Columbus author releases new book on qualifying for the Indianapolis 500


Greg Littleton remembers being at The Indianapolis Motor Speedway when he was 4 years old in 1955.

He’s been passionate about it since that first visit.

Littleton, 69, who grew up on the near northeast side of Indianapolis, moved to Columbus in 1979 and has turned his passion for the Indianapolis 500 into two books. His first was in 2005 when he co-wrote with Bill Enoch “The Roadsters of Indianapolis” which traced every roadster chassis at Indianapolis year-by- year.

In his new book which was released in October “The Race to Make the Race” Littleton chronicles a 10-year span (1954-1963) which was the peak roadster years at Indy and records what went on for every qualification attempt during this time period and each lap speed even if the attempt was yellow flagged. There is no mention of the races themselves as those results have been well-documented over the years.

Today’s 500 is lucky to attract 33 cars some years, but there was a time when the 500 really did have an actual Month of May and sometimes more cars went home than made the starting fields. Littleton’s book records by the actual time of day, weather conditions, attendance and all of the other happenings both on the track and in the Garage Area.

There are a lot of details in the book that you will never see anywhere else today. During the years in question the drama around the efforts to find speed just to qualify were often nearly as interesting as the actual race.

“While I was doing the Roadsters book I got the idea about doing a book on qualifications for the Indy 500,” said Littleton. “I got some qualifying information from the Speedway records when I was doing my first book. It was fun to do. I wanted to give the story on the successes and struggles each driver went through to try and make the Indianapolis 500 those years. The Bartholomew County Library was a big help in assisting me. They were able to get the microfilms from the Indiana State Library. I probably made 75 trips down to the local library to gather the information I needed.”

Littleton also mentioned two of the area’s standout racers at Indianapolis. Larry Crockett of Columbus who was the fastest rookie qualifier in 1954 and in the 500-mile race that year he ended up being the top finishing rookie over Pat O’Connor of North Vernon.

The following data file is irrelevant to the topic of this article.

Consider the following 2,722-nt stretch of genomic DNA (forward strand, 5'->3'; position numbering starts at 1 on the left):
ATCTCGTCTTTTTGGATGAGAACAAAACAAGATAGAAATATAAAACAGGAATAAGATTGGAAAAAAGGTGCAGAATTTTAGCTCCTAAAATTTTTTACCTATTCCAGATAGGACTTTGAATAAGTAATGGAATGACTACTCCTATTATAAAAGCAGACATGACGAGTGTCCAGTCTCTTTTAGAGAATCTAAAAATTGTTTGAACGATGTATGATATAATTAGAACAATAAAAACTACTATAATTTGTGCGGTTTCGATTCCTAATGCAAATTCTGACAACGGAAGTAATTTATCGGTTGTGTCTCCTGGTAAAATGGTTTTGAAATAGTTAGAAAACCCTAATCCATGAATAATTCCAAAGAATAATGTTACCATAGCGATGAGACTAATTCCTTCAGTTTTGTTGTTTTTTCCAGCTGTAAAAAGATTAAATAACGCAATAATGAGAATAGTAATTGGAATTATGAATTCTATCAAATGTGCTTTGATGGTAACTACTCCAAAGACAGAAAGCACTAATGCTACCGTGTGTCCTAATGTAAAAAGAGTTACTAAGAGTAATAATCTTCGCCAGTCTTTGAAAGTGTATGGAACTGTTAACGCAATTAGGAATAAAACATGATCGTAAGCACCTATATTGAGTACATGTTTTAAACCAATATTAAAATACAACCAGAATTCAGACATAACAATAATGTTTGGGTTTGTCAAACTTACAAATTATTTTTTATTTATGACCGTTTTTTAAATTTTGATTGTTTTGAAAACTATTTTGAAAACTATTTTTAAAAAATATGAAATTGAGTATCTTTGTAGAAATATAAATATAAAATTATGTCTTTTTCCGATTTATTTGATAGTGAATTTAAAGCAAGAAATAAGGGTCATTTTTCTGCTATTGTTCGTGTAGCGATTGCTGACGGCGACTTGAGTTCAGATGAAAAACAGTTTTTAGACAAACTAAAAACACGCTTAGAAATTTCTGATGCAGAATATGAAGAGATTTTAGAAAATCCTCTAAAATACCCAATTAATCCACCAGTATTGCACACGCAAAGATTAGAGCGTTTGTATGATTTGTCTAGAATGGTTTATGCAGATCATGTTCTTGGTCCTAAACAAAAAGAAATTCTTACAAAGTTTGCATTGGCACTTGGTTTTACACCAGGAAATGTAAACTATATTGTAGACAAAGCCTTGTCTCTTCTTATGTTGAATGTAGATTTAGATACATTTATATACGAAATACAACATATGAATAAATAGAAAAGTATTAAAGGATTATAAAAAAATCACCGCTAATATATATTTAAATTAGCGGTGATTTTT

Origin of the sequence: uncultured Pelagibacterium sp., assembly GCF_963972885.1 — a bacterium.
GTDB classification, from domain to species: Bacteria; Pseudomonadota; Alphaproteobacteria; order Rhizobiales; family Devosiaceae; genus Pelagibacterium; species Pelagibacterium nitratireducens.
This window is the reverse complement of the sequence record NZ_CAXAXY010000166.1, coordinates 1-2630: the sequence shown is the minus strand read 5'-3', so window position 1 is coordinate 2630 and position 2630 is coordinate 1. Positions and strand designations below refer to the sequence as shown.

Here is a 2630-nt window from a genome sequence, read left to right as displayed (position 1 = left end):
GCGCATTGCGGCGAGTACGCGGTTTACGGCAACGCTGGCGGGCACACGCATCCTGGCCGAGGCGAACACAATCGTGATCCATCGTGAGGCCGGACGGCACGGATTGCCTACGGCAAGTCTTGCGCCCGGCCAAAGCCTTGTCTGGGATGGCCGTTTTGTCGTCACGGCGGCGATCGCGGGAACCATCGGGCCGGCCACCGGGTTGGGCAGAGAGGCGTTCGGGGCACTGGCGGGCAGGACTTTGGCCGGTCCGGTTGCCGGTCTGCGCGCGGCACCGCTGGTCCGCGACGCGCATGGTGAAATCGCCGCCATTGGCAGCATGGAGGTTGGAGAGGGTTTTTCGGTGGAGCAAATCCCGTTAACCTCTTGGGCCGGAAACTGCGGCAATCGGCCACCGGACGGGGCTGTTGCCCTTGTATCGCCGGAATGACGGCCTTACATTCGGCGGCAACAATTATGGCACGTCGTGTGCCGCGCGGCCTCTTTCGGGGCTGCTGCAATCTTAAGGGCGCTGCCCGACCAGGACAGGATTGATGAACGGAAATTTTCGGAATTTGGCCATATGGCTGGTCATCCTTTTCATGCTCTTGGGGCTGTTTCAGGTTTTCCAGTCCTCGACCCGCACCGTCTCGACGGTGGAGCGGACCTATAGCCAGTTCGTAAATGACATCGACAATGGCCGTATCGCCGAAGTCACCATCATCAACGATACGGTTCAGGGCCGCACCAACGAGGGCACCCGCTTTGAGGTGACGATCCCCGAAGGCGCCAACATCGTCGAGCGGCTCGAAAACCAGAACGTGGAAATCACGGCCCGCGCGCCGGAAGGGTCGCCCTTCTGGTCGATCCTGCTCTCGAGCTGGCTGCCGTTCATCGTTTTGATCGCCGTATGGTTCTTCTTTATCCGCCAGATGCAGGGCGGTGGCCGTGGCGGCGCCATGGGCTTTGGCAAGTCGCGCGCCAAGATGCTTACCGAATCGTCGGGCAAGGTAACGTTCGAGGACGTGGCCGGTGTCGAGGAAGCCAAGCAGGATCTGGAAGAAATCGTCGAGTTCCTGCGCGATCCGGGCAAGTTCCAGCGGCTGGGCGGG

Littleton said Crockett, who died in a racing accident in Pennsylvania in 1955 right before he would have attempted to make his second Indianapolis 500, would have been a candidate to win the Indy 500.

“He was so young when he was starting out,” he said. “Nobody knows how his career would have turned out. If he had three or four years on him then I could have given you a better estimate on him. He was fast enough. There were some brave souls in 1954 and they said Larry Crockett was the best young driver in the United States.”

Like Crockett, Littleton gave his assessment on O’Connor who was killed in a first-lap accident in the 1958 race if he too could have won the Indy 500.

“Pat O’Connor definitely could have been an Indy 500 champion,” he said. “The legend of Pat O’Connor just keeps growing around here. You talk to guys and there is no doubt he was a natural. He was so smooth; everything came easy for him. He had the right head for it. He knew the days the car was good enough and the days it wasn’t.”

In documenting every lap of time trials during the 10-year span he chronicled there was one driver that stood out when writing the book was a young driver named Bob Scott in 1954.

“He had a good car in ’54 and on the fourth and final day of qualifying he was not in the show yet,” Littleton explains. “He jumped into a car that was not considered top-of-the-line equipment. He put three good laps together and they were going to be good enough to put him in the race, all he needed was one more consistent lap and he was in, but before he took the checkered flag he pulled into the pits and thus he didn’t qualify for the starting field. He apparently didn’t look at the flagman. He never did say why he pulled off.”

If Littleton had to pick a Mount Rushmore of Indy 500 champions his list would include: Bill Vukovich, A.J. Foyt, Wilbur Shaw and Al Unser Sr. Littleton also gave mention to 1963 winner Parnelli Jones.

“He was probably the least successful great race driver,” he said. “He would consistently beat Foyt in sprint cars, but he only won Indy once.”

On the sale last month of the Indianapolis Motor Speedway to Roger Penske, Littleton had this to say.

“Who else cares enough about racing and has the business acumen than Roger Penske?,” he asked. “He has everything that can make it work. Every decision he makes you may not like, but he has the best interest of the speedway in mind.”

Penske becomes the fourth owner of the track. The Hulman family had owned the track for 74 years.

To obtain a copy of Littleton’s book you can email him at [email protected].

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